Improving the Quality of Life for CRS Patients
LYR-210 Impact on Global Symptom Improvement

July 21, 2022
Zachary M. Soler, MD, MSc
Division of Rhinology and Sinus Surgery Medical University of South Carolina

As an otolaryngologist, I see the effects of chronic rhinosinusitis (CRS) on patients firsthand, and these go well beyond persistent nasal congestion, discharge, and facial pain and pressure. This condition affects one’s quality of life, with significant impacts on sleep, mental health, productivity at work and social and family relationships. The overall impact of CRS on one’s quality of life has been reported as being similar in magnitude to other serious diseases, such as congestive heart failure, chronic obstructive pulmonary disease, and Parkinson’s.[1]

Given the wide-ranging impact of CRS on everyday life, treatment options that provide long-term symptom relief are critical to improve quality of life. Unfortunately, current medical treatments such as nasal steroid sprays fail to adequately control symptoms in approximately half of CRS patients. Reasons for inadequate quality of life benefit likely relate to insufficient drug dosing to the sinuses and the requirement for daily compliance.

LYR-210 is an implantable drug matrix designed by Lyra Therapeutics to locally deliver anti-inflammatory medication to the sinuses of CRS patients for up to 24 weeks. In the LANTERN Phase 2 study, LYR-210 demonstrated rapid, durable, and clinically meaningful global symptom improvement via the sinonasal outcome test (SNOT-22), a CRS-specific quality of life questionnaire. The SNOT-22 measures both CRS symptoms and social/emotional consequences including psychological and sleep dysfunction. Trial results showed that a single administration of LYR-210 provided up to 24 weeks of benefit in both physical CRS symptoms as well as social and emotional aspects of the disease.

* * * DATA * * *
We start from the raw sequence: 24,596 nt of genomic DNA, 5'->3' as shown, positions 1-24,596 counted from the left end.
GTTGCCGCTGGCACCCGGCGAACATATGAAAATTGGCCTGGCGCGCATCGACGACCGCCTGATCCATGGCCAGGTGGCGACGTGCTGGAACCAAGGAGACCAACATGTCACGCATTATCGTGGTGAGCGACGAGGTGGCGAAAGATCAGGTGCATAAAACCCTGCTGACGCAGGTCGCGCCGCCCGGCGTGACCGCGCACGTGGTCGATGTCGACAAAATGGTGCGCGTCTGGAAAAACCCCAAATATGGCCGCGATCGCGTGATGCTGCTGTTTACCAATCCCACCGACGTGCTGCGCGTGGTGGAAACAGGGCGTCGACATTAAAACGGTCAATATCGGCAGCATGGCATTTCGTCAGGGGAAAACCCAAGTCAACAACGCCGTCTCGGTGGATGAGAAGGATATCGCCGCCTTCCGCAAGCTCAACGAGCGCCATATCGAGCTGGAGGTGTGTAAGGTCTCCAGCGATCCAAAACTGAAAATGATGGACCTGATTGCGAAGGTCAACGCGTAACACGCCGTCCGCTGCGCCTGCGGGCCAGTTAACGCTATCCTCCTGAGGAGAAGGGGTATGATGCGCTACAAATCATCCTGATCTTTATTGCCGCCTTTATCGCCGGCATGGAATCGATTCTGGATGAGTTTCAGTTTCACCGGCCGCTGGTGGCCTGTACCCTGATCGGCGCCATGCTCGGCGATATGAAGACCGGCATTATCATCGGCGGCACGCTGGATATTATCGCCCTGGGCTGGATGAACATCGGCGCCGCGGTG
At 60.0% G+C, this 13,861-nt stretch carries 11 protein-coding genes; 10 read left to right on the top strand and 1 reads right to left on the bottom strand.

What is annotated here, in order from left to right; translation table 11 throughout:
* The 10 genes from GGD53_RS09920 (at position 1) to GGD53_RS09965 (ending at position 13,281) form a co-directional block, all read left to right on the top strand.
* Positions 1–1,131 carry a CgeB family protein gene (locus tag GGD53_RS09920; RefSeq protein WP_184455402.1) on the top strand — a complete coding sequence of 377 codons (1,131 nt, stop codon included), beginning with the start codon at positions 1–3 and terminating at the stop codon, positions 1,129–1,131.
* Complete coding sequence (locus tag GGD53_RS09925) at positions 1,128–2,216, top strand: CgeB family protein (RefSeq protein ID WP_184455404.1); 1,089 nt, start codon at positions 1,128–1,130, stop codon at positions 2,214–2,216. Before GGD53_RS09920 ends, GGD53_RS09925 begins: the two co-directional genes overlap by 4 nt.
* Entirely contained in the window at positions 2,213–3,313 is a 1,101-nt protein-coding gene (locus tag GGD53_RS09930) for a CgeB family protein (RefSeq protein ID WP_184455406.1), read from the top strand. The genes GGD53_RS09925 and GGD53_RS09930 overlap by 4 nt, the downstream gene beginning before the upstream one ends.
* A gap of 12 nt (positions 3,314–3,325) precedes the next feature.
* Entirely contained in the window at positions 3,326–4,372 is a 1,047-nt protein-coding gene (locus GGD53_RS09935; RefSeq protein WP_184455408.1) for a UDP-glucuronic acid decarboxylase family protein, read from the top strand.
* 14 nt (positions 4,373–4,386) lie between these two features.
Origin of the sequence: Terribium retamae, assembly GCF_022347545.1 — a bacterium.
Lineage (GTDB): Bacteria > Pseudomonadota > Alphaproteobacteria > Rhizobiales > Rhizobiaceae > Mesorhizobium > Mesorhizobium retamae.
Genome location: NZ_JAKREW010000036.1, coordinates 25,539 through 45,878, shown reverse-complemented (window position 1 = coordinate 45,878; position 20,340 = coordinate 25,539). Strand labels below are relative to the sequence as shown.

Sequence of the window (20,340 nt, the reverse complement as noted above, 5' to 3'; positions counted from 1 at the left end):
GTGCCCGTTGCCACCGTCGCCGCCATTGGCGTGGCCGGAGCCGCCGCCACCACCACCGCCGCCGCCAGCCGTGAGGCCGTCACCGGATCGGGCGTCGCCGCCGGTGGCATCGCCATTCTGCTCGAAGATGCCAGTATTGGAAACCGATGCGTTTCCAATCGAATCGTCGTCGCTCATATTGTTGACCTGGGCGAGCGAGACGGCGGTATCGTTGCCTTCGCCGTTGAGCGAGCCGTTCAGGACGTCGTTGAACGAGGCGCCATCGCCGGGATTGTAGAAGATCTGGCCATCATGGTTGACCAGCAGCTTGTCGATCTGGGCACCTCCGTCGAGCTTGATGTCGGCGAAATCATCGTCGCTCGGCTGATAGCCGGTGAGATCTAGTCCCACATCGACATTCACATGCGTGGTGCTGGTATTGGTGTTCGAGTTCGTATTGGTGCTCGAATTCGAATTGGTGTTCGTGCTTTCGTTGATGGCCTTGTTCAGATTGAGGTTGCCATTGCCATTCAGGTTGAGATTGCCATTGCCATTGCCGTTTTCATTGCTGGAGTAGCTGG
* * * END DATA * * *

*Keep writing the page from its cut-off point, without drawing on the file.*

The potential effect of LYR-210 on the quality of life of CRS patients was also observed based on the 36-item short form health survey (SF-36v2), which was also part of the LANTERN study. The SF-36v2 is a validated assessment used in clinical trials to measure physical and mental health across multiple diseases – not just for CRS. LYR-210 provided clinically important improvement in all mental component categories, as well as physical functioning, physical limitations, and bodily pain.

The effects of CRS go well beyond swollen and inflamed sinuses, affecting many aspects of daily life, contributing to the difficult journey many patients face when seeking relief. Quality-of-life metrics, including SNOT-22 and SF-36v2, provide insight into how CRS patients feel in response to treatment from both a physical and mental standpoint. Given the robust effect of LYR-210 on these assessments in the LANTERN study, LYR-210 may be a promising new therapy that has the potential to significantly improve symptoms and make a difference in the lives of patients.

[1] Orlandi RR, Kingdom TT, Smith TL, Bleier B, DeConde A, Luong AU, Poetker DM, Soler Z, Welch KC, Wise SK, Adappa N, Alt JA, Anselmo-Lima WT, Bachert C, Baroody FM, Batra PS, Bernal-Sprekelsen M, Beswick D, Bhattacharyya N, Chandra RK, Chang EH, Chiu A, Chowdhury N, Citardi MJ, Cohen NA, Conley DB, DelGaudio J, Desrosiers M, Douglas R, Eloy JA, Fokkens WJ, Gray ST, Gudis DA, Hamilos DL, Han JK, Harvey R, Hellings P, Holbrook EH, Hopkins C, Hwang P, Javer AR, Jiang RS, Kennedy D, Kern R, Laidlaw T, Lal D, Lane A, Lee HM, Lee JT, Levy JM, Lin SY, Lund V, McMains KC, Metson R, Mullol J, Naclerio R, Oakley G, Otori N, Palmer JN, Parikh SR, Passali D, Patel Z, Peters A, Philpott C, Psaltis AJ, Ramakrishnan VR, Ramanathan M Jr, Roh HJ, Rudmik L, Sacks R, Schlosser RJ, Sedaghat AR, Senior BA, Sindwani R, Smith K, Snidvongs K, Stewart M, Suh JD, Tan BK, Turner JH, van Drunen CM, Voegels R, Wang Y, Woodworth BA, Wormald PJ, Wright ED, Yan C, Zhang L, Zhou B. International consensus statement on allergy and rhinology: rhinosinusitis 2021. Int Forum Allergy Rhinol. 2021 Mar;11(3):213-739. doi: 10.1002/alr.22741. Erratum in: Int Forum Allergy Rhinol. 2022 Jul;12(7):974. PMID: 33236525.


Back to Top